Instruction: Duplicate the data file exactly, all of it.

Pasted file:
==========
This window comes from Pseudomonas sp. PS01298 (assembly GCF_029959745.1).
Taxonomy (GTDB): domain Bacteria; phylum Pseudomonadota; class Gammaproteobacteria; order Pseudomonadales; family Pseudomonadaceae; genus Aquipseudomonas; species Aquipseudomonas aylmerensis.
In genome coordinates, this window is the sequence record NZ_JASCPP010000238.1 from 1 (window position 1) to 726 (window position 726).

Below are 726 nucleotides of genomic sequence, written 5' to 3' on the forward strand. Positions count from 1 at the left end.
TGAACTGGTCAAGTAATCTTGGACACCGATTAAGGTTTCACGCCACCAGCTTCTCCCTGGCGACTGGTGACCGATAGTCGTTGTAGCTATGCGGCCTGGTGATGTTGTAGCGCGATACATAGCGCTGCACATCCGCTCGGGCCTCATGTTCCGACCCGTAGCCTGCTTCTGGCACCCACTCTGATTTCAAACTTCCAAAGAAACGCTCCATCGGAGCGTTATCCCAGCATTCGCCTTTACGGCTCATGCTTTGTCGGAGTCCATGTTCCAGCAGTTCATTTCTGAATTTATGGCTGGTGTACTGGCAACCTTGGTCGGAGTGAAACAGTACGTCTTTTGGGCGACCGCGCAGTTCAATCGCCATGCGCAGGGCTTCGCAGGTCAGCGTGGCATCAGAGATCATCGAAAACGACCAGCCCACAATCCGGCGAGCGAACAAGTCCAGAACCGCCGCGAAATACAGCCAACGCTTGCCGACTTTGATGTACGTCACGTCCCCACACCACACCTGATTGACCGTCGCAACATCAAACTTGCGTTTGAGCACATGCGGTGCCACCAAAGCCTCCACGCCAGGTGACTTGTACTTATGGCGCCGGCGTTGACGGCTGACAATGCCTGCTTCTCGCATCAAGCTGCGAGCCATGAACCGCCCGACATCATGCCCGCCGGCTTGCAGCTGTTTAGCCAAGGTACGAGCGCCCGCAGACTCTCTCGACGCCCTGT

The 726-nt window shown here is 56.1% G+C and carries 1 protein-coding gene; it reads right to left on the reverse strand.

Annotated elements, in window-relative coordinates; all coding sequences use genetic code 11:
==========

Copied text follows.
This window comes from Pseudomonas sp. PS01298 (assembly GCF_029959745.1).
Taxonomy (GTDB): domain Bacteria; phylum Pseudomonadota; class Gammaproteobacteria; order Pseudomonadales; family Pseudomonadaceae; genus Aquipseudomonas; species Aquipseudomonas aylmerensis.
In genome coordinates, this window is the sequence record NZ_JASCPP010000238.1 from 1 (window position 1) to 726 (window position 726).

Below are 726 nucleotides of genomic sequence, written 5' to 3' on the forward strand. Positions count from 1 at the left end.
TGAACTGGTCAAGTAATCTTGGACACCGATTAAGGTTTCACGCCACCAGCTTCTCCCTGGCGACTGGTGACCGATAGTCGTTGTAGCTATGCGGCCTGGTGATGTTGTAGCGCGATACATAGCGCTGCACATCCGCTCGGGCCTCATGTTCCGACCCGTAGCCTGCTTCTGGCACCCACTCTGATTTCAAACTTCCAAAGAAACGCTCCATCGGAGCGTTATCCCAGCATTCGCCTTTACGGCTCATGCTTTGTCGGAGTCCATGTTCCAGCAGTTCATTTCTGAATTTATGGCTGGTGTACTGGCAACCTTGGTCGGAGTGAAACAGTACGTCTTTTGGGCGACCGCGCAGTTCAATCGCCATGCGCAGGGCTTCGCAGGTCAGCGTGGCATCAGAGATCATCGAAAACGACCAGCCCACAATCCGGCGAGCGAACAAGTCCAGAACCGCCGCGAAATACAGCCAACGCTTGCCGACTTTGATGTACGTCACGTCCCCACACCACACCTGATTGACCGTCGCAACATCAAACTTGCGTTTGAGCACATGCGGTGCCACCAAAGCCTCCACGCCAGGTGACTTGTACTTATGGCGCCGGCGTTGACGGCTGACAATGCCTGCTTCTCGCATCAAGCTGCGAGCCATGAACCGCCCGACATCATGCCCGCCGGCTTGCAGCTGTTTAGCCAAGGTACGAGCGCCCGCAGACTCTCTCGACGCCCTGT

The 726-nt window shown here is 56.1% G+C and carries 1 protein-coding gene; it reads right to left on the reverse strand.

Annotated elements, in window-relative coordinates; all coding sequences use genetic code 11: